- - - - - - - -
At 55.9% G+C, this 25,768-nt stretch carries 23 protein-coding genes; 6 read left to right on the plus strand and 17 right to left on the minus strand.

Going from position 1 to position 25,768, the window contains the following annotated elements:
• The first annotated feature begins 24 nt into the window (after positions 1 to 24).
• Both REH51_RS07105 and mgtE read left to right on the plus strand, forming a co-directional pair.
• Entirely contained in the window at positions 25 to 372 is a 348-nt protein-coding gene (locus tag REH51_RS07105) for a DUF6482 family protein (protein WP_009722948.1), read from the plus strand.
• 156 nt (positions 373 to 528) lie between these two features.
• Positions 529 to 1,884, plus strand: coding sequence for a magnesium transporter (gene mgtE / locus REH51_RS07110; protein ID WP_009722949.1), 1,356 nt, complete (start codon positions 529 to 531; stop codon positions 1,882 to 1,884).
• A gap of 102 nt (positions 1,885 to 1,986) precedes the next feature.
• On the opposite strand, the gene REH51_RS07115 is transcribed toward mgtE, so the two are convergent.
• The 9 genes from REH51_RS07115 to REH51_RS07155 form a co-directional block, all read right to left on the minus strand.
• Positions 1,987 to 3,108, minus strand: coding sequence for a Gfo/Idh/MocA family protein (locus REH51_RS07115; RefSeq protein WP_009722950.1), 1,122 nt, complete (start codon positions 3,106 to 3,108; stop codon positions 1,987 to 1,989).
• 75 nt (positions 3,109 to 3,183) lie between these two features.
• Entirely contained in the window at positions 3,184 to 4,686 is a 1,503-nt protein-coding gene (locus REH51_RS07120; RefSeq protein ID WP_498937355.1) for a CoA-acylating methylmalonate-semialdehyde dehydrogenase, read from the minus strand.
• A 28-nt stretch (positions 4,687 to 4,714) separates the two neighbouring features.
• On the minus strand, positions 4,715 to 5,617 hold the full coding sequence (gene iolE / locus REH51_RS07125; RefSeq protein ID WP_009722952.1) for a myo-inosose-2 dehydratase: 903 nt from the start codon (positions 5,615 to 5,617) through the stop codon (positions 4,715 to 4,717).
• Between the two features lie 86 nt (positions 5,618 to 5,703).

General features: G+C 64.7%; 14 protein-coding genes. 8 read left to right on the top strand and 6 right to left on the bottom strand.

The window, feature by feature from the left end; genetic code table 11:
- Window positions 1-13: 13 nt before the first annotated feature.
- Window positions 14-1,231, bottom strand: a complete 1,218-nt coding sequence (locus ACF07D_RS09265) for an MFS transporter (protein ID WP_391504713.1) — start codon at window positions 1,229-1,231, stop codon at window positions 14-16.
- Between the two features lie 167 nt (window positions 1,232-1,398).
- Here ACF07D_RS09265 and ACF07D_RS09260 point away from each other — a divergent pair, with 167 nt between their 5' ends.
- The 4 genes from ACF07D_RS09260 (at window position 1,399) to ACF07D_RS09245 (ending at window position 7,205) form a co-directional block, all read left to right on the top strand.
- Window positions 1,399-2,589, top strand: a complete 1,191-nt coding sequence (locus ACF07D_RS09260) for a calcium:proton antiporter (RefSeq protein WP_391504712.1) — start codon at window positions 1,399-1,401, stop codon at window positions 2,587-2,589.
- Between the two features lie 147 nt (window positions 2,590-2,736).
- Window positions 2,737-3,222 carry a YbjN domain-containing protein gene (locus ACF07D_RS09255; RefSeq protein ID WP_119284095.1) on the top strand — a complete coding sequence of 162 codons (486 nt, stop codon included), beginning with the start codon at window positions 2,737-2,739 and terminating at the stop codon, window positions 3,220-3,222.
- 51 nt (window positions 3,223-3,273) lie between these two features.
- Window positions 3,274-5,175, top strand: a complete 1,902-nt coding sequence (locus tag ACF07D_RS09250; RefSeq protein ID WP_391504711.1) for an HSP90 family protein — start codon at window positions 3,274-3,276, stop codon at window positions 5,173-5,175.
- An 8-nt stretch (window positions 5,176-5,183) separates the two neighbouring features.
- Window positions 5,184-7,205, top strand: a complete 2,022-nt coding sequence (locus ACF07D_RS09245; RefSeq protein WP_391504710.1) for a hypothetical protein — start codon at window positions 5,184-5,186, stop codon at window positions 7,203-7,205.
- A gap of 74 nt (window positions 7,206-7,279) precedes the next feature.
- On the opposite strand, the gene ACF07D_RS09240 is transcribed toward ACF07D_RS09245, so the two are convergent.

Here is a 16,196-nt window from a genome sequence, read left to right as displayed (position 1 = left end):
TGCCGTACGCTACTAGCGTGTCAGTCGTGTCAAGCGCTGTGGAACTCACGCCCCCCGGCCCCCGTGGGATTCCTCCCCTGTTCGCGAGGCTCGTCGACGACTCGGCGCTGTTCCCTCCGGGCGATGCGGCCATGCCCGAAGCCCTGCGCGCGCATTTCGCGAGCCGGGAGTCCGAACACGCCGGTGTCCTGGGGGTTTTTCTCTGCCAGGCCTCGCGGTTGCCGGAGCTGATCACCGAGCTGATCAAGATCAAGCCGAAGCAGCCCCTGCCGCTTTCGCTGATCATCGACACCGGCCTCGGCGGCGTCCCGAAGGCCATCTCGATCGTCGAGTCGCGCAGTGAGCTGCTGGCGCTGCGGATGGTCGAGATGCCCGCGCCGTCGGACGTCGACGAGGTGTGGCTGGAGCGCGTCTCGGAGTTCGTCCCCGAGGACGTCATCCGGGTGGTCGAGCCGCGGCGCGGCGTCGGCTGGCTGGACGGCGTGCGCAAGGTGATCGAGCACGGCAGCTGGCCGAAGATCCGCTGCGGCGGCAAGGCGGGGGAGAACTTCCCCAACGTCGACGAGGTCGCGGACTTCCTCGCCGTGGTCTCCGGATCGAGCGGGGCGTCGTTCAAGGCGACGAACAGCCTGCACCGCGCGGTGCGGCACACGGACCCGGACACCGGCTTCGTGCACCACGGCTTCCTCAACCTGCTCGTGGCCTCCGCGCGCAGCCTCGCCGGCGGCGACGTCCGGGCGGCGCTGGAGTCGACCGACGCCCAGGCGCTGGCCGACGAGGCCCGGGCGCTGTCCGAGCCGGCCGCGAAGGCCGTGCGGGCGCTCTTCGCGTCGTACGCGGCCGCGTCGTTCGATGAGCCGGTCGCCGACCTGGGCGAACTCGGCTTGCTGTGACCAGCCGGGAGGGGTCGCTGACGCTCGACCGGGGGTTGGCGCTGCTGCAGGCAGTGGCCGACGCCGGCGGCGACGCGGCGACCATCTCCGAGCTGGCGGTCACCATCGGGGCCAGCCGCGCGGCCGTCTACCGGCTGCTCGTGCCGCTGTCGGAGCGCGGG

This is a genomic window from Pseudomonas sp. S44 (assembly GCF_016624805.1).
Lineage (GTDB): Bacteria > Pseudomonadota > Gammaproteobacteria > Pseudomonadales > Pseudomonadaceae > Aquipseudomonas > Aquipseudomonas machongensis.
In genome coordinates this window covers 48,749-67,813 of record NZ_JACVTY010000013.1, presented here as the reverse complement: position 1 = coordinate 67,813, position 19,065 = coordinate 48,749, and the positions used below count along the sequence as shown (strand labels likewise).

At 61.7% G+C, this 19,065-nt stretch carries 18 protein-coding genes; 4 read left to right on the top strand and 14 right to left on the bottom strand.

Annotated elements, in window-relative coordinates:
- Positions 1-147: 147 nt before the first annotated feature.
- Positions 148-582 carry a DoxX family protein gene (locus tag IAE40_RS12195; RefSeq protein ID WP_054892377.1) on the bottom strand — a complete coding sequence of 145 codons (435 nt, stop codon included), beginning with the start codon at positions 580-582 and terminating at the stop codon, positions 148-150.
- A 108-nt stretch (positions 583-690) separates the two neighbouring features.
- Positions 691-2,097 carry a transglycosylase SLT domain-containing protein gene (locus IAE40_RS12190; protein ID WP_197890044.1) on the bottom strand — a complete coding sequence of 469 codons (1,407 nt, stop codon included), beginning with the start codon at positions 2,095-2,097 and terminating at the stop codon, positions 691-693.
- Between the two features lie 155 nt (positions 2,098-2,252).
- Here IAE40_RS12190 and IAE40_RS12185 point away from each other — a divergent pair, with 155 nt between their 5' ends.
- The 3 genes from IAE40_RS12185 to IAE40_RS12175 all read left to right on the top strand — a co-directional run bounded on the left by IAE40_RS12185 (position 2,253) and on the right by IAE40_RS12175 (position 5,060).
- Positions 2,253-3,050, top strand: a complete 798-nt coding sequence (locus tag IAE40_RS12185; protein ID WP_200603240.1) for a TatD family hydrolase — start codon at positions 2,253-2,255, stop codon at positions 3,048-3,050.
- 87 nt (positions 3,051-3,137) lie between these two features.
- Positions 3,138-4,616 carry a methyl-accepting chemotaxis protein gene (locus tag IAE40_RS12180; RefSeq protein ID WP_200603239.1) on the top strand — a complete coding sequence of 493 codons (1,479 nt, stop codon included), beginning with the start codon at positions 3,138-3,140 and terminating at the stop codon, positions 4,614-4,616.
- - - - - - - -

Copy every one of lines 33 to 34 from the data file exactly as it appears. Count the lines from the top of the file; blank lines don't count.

Here is a 16,196-nt window from a genome sequence, read left to right as displayed (position 1 = left end):
TGCCGTACGCTACTAGCGTGTCAGTCGTGTCAAGCGCTGTGGAACTCACGCCCCCCGGCCCCCGTGGGATTCCTCCCCTGTTCGCGAGGCTCGTCGACGACTCGGCGCTGTTCCCTCCGGGCGATGCGGCCATGCCCGAAGCCCTGCGCGCGCATTTCGCGAGCCGGGAGTCCGAACACGCCGGTGTCCTGGGGGTTTTTCTCTGCCAGGCCTCGCGGTTGCCGGAGCTGATCACCGAGCTGATCAAGATCAAGCCGAAGCAGCCCCTGCCGCTTTCGCTGATCATCGACACCGGCCTCGGCGGCGTCCCGAAGGCCATCTCGATCGTCGAGTCGCGCAGTGAGCTGCTGGCGCTGCGGATGGTCGAGATGCCCGCGCCGTCGGACGTCGACGAGGTGTGGCTGGAGCGCGTCTCGGAGTTCGTCCCCGAGGACGTCATCCGGGTGGTCGAGCCGCGGCGCGGCGTCGGCTGGCTGGACGGCGTGCGCAAGGTGATCGAGCACGGCAGCTGGCCGAAGATCCGCTGCGGCGGCAAGGCGGGGGAGAACTTCCCCAACGTCGACGAGGTCGCGGACTTCCTCGCCGTGGTCTCCGGATCGAGCGGGGCGTCGTTCAAGGCGACGAACAGCCTGCACCGCGCGGTGCGGCACACGGACCCGGACACCGGCTTCGTGCACCACGGCTTCCTCAACCTGCTCGTGGCCTCCGCGCGCAGCCTCGCCGGCGGCGACGTCCGGGCGGCGCTGGAGTCGACCGACGCCCAGGCGCTGGCCGACGAGGCCCGGGCGCTGTCCGAGCCGGCCGCGAAGGCCGTGCGGGCGCTCTTCGCGTCGTACGCGGCCGCGTCGTTCGATGAGCCGGTCGCCGACCTGGGCGAACTCGGCTTGCTGTGACCAGCCGGGAGGGGTCGCTGACGCTCGACCGGGGGTTGGCGCTGCTGCAGGCAGTGGCCGACGCCGGCGGCGACGCGGCGACCATCTCCGAGCTGGCGGTCACCATCGGGGCCAGCCGCGCGGCCGTCTACCGGCTGCTCGTGCCGCTGTCGGAGCGCGGG